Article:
Let’s Have The Talk Before It’s Too Late

Teachers should not be getting the silent treatment from union leadership.

It is bad enough that LAUSD rarely asks for teacher input on policies that affect our students and our professional life day in, day out. It is beyond exasperating for it to happen in our union.

Showing 6 reactions

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  • Mark F.
    commented 2015-01-04 10:06:15 -0800
    I have an idea which is the platform of my campaign for my postal local in Detroit. It is simple. Change from in person meetings to online meetings in the shape of a forum. You conduct 95% of union business online. The meeting would go on 24/7/365. Every member now has a voice. Many members are watching for good ideas, not foolish rants. Discuss ides first. The ideas become motions, just like being at a meeting without the bravado. Critical thinking and knowledge of the collective barg agreement will be crucial to support an argument. For example, once a motion is seconded, give 2 weeks for discussion, one week for final review, then a vote. Many motions can be argued simultaneously. Most importantly, members will quickly become actively engaged and that is what unions are all about. My current union leadership loves things the way they are with only 5% showing up for meetings.
  • Amy Leserman
    commented 2014-02-16 13:29:09 -0800
    Some say time is money, but I say time is life. We must show respect for our union’s membership by starting UTLA’s meetings on time, honoring electoral responsibilities, and facilitating fast and accurate voting. And that’s just to start!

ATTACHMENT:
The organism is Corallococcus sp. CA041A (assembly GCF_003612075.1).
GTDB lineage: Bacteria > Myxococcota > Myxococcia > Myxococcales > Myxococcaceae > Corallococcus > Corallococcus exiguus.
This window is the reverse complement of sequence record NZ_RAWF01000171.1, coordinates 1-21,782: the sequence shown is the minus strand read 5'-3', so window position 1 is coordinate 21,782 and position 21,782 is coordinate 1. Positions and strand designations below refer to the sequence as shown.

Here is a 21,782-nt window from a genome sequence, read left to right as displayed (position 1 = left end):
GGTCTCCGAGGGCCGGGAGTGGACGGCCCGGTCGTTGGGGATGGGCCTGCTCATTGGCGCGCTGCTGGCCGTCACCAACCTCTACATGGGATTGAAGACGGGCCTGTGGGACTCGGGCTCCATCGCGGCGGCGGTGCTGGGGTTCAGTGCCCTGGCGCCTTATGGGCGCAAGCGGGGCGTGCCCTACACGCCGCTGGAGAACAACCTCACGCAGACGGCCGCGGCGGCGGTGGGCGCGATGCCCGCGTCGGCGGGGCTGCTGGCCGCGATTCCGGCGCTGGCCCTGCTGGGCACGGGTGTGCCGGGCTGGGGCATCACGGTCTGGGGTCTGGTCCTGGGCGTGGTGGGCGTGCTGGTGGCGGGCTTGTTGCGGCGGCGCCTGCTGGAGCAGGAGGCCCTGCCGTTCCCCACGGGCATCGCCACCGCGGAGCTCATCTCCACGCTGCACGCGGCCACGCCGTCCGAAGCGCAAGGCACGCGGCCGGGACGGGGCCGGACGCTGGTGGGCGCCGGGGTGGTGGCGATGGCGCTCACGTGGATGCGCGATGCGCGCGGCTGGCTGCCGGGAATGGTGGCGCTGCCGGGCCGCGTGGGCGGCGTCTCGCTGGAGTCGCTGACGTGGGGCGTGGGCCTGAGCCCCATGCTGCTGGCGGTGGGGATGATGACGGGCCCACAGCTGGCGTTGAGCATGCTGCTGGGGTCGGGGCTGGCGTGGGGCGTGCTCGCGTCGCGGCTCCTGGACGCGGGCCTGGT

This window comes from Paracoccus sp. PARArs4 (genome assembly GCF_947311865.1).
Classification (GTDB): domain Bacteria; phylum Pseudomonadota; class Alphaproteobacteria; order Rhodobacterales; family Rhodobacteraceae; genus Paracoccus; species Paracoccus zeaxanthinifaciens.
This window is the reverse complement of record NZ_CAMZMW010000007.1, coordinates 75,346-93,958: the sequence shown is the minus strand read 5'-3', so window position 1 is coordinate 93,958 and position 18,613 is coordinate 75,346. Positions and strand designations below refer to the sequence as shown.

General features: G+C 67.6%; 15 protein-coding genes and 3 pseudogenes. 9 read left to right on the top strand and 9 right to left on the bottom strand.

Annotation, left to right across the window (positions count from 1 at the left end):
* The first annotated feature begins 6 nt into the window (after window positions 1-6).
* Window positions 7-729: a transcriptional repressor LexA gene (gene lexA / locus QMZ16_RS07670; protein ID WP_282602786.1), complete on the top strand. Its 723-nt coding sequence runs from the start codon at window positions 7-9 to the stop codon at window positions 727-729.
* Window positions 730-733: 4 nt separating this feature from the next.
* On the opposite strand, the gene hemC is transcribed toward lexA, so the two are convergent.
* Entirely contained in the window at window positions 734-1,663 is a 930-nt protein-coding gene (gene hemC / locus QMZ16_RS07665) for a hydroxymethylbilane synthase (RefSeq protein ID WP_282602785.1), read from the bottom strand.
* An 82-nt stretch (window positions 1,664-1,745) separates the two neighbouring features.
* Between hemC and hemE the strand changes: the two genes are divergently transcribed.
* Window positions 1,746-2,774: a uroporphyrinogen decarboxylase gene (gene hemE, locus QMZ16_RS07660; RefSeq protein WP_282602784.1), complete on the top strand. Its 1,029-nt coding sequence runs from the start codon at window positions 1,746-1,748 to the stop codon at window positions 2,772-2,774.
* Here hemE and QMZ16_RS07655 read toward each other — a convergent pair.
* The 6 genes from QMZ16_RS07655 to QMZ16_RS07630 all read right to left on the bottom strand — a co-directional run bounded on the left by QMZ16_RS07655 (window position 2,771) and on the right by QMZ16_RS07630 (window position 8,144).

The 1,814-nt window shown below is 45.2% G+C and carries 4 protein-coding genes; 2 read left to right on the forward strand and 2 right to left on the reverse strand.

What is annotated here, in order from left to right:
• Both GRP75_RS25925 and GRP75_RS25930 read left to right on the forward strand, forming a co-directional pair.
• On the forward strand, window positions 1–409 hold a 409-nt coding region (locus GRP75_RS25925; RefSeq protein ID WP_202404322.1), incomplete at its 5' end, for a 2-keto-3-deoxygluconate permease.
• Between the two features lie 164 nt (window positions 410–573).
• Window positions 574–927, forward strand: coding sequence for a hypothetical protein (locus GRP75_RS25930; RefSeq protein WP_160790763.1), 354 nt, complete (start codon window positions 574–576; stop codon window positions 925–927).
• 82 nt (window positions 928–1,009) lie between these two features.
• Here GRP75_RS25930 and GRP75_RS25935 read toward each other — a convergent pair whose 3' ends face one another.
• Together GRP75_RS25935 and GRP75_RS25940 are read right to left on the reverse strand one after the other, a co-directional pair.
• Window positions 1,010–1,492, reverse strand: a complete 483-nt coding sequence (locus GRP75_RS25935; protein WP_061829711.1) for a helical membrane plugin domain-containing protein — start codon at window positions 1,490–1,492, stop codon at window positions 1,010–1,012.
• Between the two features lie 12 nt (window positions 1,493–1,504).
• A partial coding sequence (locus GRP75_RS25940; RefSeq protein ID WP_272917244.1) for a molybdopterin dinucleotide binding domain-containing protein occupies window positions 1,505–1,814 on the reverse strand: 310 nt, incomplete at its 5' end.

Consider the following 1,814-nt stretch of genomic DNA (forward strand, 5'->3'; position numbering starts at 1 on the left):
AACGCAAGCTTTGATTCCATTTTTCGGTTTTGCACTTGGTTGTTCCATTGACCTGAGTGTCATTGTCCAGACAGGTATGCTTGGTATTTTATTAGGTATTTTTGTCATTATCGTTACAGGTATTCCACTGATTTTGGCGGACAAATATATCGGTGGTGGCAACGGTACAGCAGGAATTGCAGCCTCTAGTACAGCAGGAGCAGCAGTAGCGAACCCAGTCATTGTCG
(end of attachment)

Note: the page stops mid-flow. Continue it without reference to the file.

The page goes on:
• Lincoln Utla
    commented 2014-02-16 09:12:42 -0800
    Hi amy,
    Great article. Did you know that the second step of our “technologize the union” plan was to add clicker or electronic voting to HOR? I completely agree with every point you made about the horrid meetings and the lack of effective management and leadership. Thank you for uncovering this! Another idea would be to record and broadcast the meetings- if for nothing less than to hold everyone accountable for their behavior. Anyways, terrific ideas. Thank you for posting and for being such an active member of the union- I look forward to working with you in the future!
  • Amy Leserman
    commented 2014-02-10 22:52:12 -0800
    Lisa — I admit I’ have imagined those phone calls! “Your son/daughter shows incredible progress, and we really appreciate his/her unique talents. That said, we have some concerns we would like to share …”

    IBB sounds like a great way to start the ball rolling on culture change within and between the organizations.
  • Lisa Alva
    commented 2014-02-10 21:49:42 -0800
    Amy! Let’s call their moms! And let’s also remember that the school board behaves this way too. I was there a few weeks ago with a petition to support good induction programs and PD for homegrown teachers and to my dismay, beheld John Deasy rolling eyes and engaging in theatrics I really thought were below him. We need a new set of rules altogether. Have you looked at Interest-Based Bargaining?
  • Amy Leserman
    published this page in Blog 2014-02-04 22:52:37 -0800